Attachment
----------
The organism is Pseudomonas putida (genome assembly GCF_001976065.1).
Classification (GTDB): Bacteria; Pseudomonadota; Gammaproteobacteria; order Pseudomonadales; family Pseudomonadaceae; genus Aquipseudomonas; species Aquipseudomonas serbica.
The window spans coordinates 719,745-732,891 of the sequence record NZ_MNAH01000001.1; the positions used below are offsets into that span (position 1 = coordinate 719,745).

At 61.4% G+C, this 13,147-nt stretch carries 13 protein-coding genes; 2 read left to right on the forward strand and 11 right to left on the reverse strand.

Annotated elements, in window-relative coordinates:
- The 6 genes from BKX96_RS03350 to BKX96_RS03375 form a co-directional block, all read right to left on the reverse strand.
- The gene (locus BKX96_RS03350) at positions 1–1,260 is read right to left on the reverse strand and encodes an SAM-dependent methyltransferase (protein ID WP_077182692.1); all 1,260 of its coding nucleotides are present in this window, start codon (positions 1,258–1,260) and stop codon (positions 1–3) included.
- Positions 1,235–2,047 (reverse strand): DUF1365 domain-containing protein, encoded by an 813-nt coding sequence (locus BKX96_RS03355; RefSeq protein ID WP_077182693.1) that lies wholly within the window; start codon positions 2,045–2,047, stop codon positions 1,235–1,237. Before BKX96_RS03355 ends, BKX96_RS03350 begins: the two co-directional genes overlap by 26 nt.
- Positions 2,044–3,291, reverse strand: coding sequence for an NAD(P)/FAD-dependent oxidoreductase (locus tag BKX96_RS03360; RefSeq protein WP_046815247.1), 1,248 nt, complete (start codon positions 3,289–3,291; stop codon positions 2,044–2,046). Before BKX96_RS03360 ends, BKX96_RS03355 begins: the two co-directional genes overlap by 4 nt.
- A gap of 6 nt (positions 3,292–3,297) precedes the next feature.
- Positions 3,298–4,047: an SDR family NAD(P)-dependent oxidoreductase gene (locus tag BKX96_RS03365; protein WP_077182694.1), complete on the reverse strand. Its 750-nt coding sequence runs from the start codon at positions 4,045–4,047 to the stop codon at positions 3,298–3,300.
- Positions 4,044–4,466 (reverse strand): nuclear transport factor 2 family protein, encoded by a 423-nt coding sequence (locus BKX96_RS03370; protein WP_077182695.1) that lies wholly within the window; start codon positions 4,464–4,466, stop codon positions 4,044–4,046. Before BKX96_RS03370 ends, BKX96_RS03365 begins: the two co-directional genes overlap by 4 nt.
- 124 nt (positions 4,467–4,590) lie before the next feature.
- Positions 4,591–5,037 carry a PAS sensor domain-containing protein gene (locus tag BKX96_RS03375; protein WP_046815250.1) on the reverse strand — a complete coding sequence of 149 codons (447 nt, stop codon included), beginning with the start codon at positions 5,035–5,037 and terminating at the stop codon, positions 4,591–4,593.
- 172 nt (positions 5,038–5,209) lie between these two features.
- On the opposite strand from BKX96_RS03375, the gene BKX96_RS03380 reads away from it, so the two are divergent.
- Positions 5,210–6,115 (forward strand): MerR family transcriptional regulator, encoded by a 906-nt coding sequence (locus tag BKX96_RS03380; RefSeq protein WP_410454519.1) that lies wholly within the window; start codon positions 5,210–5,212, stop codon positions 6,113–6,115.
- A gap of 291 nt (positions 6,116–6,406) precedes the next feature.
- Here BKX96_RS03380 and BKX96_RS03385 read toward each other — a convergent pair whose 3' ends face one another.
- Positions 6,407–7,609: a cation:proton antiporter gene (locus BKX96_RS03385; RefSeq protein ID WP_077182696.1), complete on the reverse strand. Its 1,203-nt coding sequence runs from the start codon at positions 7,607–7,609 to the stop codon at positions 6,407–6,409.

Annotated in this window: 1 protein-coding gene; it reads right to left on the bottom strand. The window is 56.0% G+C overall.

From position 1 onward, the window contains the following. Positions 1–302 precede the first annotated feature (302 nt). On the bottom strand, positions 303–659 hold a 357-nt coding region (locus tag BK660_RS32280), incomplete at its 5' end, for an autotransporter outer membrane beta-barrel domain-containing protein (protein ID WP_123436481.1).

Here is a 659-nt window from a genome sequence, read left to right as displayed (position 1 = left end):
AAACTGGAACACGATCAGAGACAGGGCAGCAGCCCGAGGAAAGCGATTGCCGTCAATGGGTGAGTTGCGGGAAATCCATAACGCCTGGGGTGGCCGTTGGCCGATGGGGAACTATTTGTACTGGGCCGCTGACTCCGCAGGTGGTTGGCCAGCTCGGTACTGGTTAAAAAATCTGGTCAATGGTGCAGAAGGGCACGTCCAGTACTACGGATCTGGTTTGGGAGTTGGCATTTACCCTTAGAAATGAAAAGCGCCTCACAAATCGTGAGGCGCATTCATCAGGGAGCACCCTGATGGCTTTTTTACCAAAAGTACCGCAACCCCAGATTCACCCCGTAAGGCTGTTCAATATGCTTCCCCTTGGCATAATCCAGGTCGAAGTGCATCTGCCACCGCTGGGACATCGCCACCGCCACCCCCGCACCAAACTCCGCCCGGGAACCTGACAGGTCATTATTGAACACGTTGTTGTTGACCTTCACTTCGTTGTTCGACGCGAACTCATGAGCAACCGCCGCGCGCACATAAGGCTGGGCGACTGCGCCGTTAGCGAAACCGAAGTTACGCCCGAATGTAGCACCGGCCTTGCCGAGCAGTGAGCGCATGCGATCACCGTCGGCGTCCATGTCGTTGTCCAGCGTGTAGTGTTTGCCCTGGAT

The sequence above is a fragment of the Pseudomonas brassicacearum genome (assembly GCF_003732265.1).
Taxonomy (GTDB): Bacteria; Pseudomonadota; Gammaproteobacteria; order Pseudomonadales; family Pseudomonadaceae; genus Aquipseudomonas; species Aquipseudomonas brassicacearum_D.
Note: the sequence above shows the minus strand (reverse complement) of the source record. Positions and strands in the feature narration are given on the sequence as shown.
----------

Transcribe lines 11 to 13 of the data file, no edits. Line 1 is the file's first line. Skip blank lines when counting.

- Positions 3,298–4,047: an SDR family NAD(P)-dependent oxidoreductase gene (locus tag BKX96_RS03365; protein WP_077182694.1), complete on the reverse strand. Its 750-nt coding sequence runs from the start codon at positions 4,045–4,047 to the stop codon at positions 3,298–3,300.
- Positions 4,044–4,466 (reverse strand): nuclear transport factor 2 family protein, encoded by a 423-nt coding sequence (locus BKX96_RS03370; protein WP_077182695.1) that lies wholly within the window; start codon positions 4,464–4,466, stop codon positions 4,044–4,046. Before BKX96_RS03370 ends, BKX96_RS03365 begins: the two co-directional genes overlap by 4 nt.
- 124 nt (positions 4,467–4,590) lie before the next feature.